Praise God from whom all blessings flow;
Praise him, all creatures here below;
Praise him above, ye heavenly host:
Praise Father, Son, and Holy Ghost.
Ending with a resounding “Amen”, this classic hymn has been a part of church tradition for decades, even centuries. It’s a song almost everyone knows, without knowing they know it and it won’t be dying out anytime soon.
The word doxology originates from two Greek words, doxa, meaning glory, and logos, meaning word. Doxology literally means, “a word of glory,” meaning we sing, pray, write, read, and meditate on doxologies to give glory and praise to God.
This doxology written by Thomas Ken is often met with heavy, dismayed, groans especially by the younger Christian generation. However, Isaiah 43:7 says God created us for His glory. So, when we look at this passage, the true meaning of the word doxology, and then at Ken’s purpose in writing his doxology, it’s not just made for one, much older, generation that only listens to classic hymns. It was penned specifically by Ken for his students, the younger generation, and meant to be carried into adulthood, into their old age, because it still contains the same rich promises, reminders, and truths about God. In fact, Scripture is filled with doxologies written by various authors, ultimately written by God, all for that same purpose - to cause people to glorify and be reminded of who He is. What God is saying through His word and what Thomas Ken is meaning to convey through his writing is that we were all created for doxology - we were made to glorify Him with our lives.
As we take a brief look into Ken’s life, we are better able to see how he made it a doxology to the Lord.
Ken’s Journey to Penning his Doxology
Ken was orphaned as a young child and raised by his older sister, Ann, who was married to Issak Walton (a familiar name to some as he was most famously noted for his classic The Compleat Angler).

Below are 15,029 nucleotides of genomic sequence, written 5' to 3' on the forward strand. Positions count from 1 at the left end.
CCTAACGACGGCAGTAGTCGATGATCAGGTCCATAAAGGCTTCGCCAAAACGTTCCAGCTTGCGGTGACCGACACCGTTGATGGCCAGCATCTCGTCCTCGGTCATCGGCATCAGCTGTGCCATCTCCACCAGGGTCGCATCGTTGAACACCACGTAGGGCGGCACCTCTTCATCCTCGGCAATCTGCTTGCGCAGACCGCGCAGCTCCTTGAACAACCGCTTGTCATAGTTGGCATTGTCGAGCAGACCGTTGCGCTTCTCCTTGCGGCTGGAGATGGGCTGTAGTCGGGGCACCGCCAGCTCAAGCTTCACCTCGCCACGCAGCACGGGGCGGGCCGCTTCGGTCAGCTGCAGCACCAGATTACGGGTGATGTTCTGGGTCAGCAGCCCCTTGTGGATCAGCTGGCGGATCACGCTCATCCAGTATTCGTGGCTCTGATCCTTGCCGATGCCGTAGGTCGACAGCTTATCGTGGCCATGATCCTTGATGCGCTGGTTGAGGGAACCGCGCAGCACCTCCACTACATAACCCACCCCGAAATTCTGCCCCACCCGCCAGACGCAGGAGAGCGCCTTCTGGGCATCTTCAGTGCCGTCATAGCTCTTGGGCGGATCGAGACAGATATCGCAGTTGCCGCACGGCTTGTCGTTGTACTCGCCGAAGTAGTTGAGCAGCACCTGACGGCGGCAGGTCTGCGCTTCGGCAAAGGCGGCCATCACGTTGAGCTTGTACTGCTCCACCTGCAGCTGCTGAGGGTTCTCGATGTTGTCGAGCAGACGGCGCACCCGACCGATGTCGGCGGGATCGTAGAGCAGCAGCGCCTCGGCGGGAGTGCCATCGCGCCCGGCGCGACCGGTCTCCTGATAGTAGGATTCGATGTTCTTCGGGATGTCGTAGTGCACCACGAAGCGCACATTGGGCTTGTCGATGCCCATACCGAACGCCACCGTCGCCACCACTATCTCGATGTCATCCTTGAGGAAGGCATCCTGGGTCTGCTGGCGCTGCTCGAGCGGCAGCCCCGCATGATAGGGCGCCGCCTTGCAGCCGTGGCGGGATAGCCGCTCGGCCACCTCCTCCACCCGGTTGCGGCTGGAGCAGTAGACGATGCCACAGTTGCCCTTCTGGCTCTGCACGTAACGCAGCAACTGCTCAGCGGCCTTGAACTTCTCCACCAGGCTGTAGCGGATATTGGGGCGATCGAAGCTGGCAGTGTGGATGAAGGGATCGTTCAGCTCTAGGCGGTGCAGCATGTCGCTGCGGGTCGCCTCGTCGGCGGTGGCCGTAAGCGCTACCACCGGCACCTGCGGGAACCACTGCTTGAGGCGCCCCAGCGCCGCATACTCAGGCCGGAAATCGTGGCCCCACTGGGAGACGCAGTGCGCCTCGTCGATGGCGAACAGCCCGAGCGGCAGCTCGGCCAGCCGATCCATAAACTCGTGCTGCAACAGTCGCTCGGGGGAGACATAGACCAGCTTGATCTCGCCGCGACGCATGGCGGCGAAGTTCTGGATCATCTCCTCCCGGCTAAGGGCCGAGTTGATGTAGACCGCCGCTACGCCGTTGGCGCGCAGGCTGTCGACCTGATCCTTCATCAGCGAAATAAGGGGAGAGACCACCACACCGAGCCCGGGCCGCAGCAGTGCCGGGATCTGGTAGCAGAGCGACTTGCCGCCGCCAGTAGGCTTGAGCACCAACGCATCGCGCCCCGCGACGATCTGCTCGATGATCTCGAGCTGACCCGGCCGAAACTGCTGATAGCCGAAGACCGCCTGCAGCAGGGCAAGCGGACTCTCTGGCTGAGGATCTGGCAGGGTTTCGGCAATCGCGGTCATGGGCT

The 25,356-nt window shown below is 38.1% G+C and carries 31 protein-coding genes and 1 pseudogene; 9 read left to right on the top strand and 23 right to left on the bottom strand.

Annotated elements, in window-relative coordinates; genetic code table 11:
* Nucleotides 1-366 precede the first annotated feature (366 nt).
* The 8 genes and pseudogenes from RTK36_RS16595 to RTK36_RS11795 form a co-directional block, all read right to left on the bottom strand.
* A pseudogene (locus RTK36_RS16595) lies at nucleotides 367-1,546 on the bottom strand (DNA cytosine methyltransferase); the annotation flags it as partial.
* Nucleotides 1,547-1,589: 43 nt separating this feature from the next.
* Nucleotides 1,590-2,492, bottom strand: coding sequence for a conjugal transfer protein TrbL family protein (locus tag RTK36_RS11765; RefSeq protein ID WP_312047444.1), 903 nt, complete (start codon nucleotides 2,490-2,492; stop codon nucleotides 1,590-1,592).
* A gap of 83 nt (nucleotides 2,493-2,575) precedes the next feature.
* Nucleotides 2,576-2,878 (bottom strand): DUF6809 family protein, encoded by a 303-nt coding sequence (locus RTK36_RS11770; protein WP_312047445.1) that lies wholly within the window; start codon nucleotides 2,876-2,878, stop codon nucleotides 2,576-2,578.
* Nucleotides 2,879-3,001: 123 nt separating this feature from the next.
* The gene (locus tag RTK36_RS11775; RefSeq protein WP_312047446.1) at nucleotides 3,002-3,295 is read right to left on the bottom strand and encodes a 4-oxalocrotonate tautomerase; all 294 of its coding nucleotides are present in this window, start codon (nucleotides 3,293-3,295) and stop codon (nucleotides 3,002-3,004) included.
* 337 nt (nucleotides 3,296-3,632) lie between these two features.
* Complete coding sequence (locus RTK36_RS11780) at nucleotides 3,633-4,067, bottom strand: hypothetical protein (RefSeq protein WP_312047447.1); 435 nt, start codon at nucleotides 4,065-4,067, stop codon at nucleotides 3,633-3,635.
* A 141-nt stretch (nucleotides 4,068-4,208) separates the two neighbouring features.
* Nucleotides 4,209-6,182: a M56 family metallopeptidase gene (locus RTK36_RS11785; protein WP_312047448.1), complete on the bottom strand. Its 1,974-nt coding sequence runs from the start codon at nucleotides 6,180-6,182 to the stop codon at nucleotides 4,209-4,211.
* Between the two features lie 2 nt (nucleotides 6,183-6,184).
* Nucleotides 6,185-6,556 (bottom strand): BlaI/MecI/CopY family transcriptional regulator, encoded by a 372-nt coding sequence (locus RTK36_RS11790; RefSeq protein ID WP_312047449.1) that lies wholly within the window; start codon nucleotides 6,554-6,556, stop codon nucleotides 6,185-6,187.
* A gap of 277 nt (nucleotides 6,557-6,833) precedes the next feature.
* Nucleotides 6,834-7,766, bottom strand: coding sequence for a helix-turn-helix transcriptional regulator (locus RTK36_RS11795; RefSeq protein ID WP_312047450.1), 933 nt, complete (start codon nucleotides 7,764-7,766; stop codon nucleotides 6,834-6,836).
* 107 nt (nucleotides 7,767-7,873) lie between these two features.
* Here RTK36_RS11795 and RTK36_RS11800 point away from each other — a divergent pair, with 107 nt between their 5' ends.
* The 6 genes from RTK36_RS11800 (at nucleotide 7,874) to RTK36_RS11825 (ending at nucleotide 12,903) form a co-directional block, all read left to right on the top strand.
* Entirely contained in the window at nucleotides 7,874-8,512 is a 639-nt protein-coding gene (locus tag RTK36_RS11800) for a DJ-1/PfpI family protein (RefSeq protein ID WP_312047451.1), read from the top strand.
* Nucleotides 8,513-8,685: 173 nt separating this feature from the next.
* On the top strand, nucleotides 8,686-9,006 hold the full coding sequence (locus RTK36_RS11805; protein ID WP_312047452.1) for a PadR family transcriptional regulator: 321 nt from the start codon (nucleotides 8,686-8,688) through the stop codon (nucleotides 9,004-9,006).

When Ken was just fourteen years old, he began Winchester College and then four years later he began his studies at Oxford University. He later returned to Winchester College and took a position as the chaplain to the bishop.
It was during this time, in 1674, he wrote and published a book titled A Manual of Prayers for the Use of the Scholars of Winchester College. It contained several hymns, each for their own unique purposes. This manual, included the following instructions:
"As soon as ever you awake in the morning, . . . strive as much as you can to keep all worldly thoughts out of your mind, till you have presented the first-fruits of the day to God, which will be an excellent preparative, to make you spend the rest of it better, and therefore be sure to sing the morning and evening hymn in your chamber devoutly, remembering that the Psalmist, upon happy experience, assures you that it is a good thing to tell of the loving kindness of the Lord early in the morning, and of his truth in the night season."
Among the hymns included in Ken’s manual, was his Morning, Evening, and Midnight hymns written directly to his students at Winchester College and Oxford University to sing upon rising in the morning and going to bed in the evening. The Midnight hymn was added later as a song for students to rehearse when they were struggling to sleep at night. These songs, each over ten stanzas, ended with the now famous doxology.
As David Mathis wrote in his article The Best-Known Hymn in History: Why We Keep Singing "The Doxology" for Desiring God, “Each hymn was a confession of faith, and an invocation of divine blessing, tailored to its particular moment of the day.”
Ken wrote these hymns about a God he truly believed in and whom he loved. He hoped his students would have that same infatuation and devotion to God, looking to Him in their every waking, and even in their every restful or restless, moment.
While the doxology is only 25 words in its entirety, Ken was able to clearly communicate the gospel and the glory that God ultimately deserves from us through his lyrics (though our worship could never truly convey what God has done for us and who He is).
All Goodness and Blessings Flow From Him
“Praise God from whom all blessings flow”
God is the one from whom all blessings flow. In fact, as Mathis pointed out, in 1 Timothy 1:11 and also in 6:15, God is referred to as the Blessed One.
James 1:17 tells us that, “Every good gift and every perfect gift is from above” and in Ephesians 1:3 it says, “Blessed be the God and Father of our Lord Jesus Christ, who has blessed us in Christ with every spiritual blessing in the heavenly places”.